Beth L. Jokinen OAKWOOD - Caroline Arend hopes her children's book will become a favorite, but mostly she hopes readers learn a little more about her son, Zachary.
Zachary Arend was one of five Bluffton University baseball players to die in a bus crash two years ago. Arend wrote the book when Zachary was a child but is just publishing it now.
"It is a way of healing for all of us," she said, "to have this and to know that people who never knew Zachary now can know a little bit about him through the book."
Arend, an elementary school teacher in Oakwood, will autograph books from noon to 2 p.m. Saturday at Readmore's Hallmark, Elm Street in Lima.
"Grandpa Doesn't Like Snakes" is the story of a boy and his grandfather discovering nature together. The story mirrors Zachary and his grandfather.
"He thought it was so funny that Grandpa didn't like snakes. He couldn't understand why," Arend recalled.
Arend's self-publishing company dons Zachary's initials, ZHA Publishing. A dedication page including his picture reads, "Dedicated to our most precious Zachary, who will live in all of our hearts and minds forever."
A photo of a young Zachary appears in the back of the book, along with a description of his love of the outdoors and baseball. It also talks of the March 2, 2007, accident. The team was headed to a tournament in Florida when the bus crashed in Atlanta. Arend died a week later.
Arend wrote the book in a college class in 1992. A 4-year-old Zachary thought "it was really cool" that it was about him and his grandpa. Arend didn't decide to pursue publishing until Zachary began college. He urged Arend to do so, joking that it could help pay for his college.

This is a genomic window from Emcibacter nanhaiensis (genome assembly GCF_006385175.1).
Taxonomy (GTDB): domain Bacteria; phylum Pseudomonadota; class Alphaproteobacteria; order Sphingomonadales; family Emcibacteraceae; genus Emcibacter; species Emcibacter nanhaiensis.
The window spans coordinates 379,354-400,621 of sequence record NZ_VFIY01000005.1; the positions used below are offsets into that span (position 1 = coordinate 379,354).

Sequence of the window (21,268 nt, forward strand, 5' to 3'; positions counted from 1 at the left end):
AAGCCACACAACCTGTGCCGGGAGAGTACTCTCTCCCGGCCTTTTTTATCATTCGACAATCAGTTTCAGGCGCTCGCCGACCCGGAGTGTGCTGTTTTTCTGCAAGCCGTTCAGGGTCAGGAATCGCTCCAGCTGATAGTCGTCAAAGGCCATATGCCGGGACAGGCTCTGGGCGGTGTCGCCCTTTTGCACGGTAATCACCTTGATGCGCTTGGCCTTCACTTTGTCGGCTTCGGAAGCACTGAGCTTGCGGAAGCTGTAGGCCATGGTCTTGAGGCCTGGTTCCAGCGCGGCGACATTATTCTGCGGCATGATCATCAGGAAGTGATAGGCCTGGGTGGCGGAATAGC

The book was set to be published in the spring of 2007, but the bus accident quickly halted the project.
"I remember thinking I will never pick up that book again," she said. "I could not even imagine having the energy to deal with that project."
A year later, an aunt urged Arend to move forward, saying Zachary would be proud. The illustrator is Sandy Dobbelaere, a teacher who knew Zachary and was able to capture his smile.
Seeing the final product proved tough on the family. Arend recalls opening boxes of them with husband, Dana.
Nervous at first about doing book signings and sharing her stories about Zachary and the grief she continues to feel, Arend has found it to be helpful. She's even learning a few new things about her son, including that he and a friend once caught a snake and planned to cook it.
"I feel like when something bad happens, I have to find a way to make good out of it," she said.